At Otto’s Autos We’ll Make Your Car Purrrr Like A Kitten!
Combine the huge list of Trigger Words included with Emotion Potion, The Idiom Trick and
the Kuleshov effect to easily make videos that get better results.
By understanding the Kuleshov effect along with using idioms, you have the freedom to use a vast assortment of images, knowing that you just need to tell people what they should be thinking, and they will think it. You don’t need to use an image of a car for a video that promotes an auto repair service. Instead, you can use a picture of a kitten that triggers a number of emotions.

Misc. Tips and Advice

Be Fast. Be Decisive.

When you look at the emotional trigger suggestions, you’ll want to be creative. But you also NEED to be fast in order to be the most profitable. Time is money and the longer it takes you to create a video, the less time you have to make more videos.

Quickly scan and mentally select one of the suggestions for emotional triggers. Which one or two jump out at you? Can you instantly modify the suggestion into something new? If so, create something new and improved.

If a good idea for something new doesn’t happen instantly, just use the suggestion as is.

Another point for making fast decisions is a study I read quite a while back that shows decisions made quickly work out as well, or better, than decisions given a lot of thought. Taking the time to make the “perfect” decision often only results in taking more time, not making better decisions.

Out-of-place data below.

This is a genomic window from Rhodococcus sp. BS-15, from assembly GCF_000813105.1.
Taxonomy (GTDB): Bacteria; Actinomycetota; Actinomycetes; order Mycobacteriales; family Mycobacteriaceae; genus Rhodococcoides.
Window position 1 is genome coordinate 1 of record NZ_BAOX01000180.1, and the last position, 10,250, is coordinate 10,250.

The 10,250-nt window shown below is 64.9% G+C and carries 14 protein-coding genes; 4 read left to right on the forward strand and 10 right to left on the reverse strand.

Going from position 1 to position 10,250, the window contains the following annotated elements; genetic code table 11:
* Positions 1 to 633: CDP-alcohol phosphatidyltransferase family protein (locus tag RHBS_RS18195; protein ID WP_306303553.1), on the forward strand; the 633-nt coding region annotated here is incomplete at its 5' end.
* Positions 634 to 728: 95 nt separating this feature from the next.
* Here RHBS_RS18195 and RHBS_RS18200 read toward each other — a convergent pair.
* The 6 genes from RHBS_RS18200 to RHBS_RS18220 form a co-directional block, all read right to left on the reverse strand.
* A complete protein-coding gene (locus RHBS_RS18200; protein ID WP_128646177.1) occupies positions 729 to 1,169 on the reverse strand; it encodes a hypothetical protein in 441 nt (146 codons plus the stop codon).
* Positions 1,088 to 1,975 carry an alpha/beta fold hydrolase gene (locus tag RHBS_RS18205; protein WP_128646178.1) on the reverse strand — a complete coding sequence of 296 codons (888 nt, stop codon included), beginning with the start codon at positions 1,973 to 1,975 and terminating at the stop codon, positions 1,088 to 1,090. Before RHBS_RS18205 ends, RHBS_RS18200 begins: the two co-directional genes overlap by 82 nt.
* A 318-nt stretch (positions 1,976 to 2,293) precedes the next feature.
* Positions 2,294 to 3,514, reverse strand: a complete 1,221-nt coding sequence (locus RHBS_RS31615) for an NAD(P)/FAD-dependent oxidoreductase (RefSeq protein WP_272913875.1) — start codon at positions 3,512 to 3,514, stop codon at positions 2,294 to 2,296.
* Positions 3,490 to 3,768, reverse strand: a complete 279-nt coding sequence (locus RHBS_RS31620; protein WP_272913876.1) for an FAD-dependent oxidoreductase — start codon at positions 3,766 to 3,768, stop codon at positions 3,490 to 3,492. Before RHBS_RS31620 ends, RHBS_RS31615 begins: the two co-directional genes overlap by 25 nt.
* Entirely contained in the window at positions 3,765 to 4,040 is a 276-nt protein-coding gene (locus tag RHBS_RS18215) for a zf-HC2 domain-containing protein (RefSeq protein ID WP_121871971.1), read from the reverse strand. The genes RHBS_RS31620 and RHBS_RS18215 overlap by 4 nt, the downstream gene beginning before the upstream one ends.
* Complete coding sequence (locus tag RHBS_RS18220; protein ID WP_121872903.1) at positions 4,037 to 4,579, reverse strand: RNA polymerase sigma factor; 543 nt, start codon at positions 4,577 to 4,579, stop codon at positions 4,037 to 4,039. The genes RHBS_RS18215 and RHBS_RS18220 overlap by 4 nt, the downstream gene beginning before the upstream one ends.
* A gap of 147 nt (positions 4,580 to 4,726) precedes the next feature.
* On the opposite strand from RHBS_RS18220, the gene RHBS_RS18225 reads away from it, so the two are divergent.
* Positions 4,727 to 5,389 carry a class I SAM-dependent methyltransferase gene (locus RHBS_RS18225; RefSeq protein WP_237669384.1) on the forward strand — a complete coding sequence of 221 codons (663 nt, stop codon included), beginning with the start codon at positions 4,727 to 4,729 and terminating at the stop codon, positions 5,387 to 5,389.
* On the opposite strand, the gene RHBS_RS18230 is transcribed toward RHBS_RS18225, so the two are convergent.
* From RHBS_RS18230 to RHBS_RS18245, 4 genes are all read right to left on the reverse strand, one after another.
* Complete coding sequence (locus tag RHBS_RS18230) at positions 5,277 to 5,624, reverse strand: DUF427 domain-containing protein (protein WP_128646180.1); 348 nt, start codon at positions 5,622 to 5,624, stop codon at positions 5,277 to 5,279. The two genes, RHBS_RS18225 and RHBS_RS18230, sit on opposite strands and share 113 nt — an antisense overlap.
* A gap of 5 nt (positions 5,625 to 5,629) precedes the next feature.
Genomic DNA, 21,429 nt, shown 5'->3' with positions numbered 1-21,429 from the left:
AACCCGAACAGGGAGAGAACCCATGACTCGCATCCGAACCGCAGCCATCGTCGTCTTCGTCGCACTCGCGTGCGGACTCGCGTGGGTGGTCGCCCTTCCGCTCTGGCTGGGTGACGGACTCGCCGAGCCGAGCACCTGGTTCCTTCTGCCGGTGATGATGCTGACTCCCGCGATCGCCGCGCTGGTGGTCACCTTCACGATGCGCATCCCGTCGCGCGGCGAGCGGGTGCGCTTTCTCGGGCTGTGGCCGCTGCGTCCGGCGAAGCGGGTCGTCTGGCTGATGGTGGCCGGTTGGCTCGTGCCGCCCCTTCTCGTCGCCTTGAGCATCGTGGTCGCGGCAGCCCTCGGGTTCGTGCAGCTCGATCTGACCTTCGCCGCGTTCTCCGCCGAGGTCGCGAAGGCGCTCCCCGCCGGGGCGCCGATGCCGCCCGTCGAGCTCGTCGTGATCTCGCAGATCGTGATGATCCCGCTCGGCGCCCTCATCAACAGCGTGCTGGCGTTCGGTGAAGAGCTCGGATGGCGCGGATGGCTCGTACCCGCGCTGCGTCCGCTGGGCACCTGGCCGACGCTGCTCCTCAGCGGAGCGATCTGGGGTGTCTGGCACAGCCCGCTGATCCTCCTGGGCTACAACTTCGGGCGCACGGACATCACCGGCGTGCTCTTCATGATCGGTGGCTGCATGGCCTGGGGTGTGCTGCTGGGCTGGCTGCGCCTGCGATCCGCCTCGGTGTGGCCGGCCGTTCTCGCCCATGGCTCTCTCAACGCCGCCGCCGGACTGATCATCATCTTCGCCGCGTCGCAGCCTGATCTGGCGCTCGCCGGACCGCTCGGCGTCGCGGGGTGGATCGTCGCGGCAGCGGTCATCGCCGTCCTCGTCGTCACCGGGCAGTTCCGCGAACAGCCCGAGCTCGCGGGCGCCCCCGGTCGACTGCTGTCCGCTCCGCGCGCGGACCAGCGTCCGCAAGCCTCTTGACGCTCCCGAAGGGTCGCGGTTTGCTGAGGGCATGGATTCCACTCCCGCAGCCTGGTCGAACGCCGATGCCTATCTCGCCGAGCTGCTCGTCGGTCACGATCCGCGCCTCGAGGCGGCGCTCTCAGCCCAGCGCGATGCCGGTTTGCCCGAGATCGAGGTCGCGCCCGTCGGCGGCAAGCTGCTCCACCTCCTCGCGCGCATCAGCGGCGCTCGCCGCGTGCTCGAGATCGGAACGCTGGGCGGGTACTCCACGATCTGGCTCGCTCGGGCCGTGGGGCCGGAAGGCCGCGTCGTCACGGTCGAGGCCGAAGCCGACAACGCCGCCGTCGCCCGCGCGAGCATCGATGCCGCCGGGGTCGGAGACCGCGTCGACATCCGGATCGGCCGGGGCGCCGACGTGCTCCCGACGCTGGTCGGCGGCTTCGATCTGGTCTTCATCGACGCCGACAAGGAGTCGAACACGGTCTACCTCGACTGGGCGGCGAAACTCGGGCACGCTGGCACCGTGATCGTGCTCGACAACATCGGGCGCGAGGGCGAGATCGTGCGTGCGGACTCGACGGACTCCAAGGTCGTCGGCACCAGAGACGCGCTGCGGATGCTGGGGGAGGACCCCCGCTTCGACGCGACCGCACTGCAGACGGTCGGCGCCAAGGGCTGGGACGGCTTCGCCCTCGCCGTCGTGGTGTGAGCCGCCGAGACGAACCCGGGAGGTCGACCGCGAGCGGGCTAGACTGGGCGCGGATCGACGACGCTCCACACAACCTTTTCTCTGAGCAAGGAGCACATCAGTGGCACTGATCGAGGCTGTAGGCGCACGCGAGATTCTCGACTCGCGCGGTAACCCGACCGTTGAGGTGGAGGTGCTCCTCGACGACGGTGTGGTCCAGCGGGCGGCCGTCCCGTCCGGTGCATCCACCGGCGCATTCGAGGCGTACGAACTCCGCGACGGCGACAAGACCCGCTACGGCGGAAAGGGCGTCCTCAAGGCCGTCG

"A good solution applied with vigor now is better than a
perfect solution applied ten minutes later.

Gen. George Patton.


Exploit Captions

Use captions under still images used in your videos. Time and time again research has proven that the text placed under an image as a caption is one of the most read elements in media. Use this in your videos, too. If you want something read in your videos, add it under your pictures as a caption.

 

Copywriting And SEO Work Together

Solid copywriting skills, particularly headline writing, work hand in hand with video SEO. Not only do you want your videos to rank well in Youtube and Google, you also want to have people click to see your videos.

The optimal title for a video posted to Youtube should be a combination of targeted keywords and copywriting principles to encourage a higher percentage of people to click the link.

For example:

Dog Training: 3 Easy Ways to Teach Your Dog To Sit

Keywords help determine ranking and relevancy in a video’s title, while “power sales words” increase clicks. You need BOTH, ranking and clicks.

Copywriting techniques should also be used to create interest in a video and encourage people to watch more of the video and take certain actions.


Keep Records of Your Media

For every video you make you’ll want to keep a quick record of where you got every piece of media used in the video, including:

  • Audio content
  • Music
  • Sound effects
  • Picture, clipart
  • Video

For every media file you use, copy the URL where you got it from.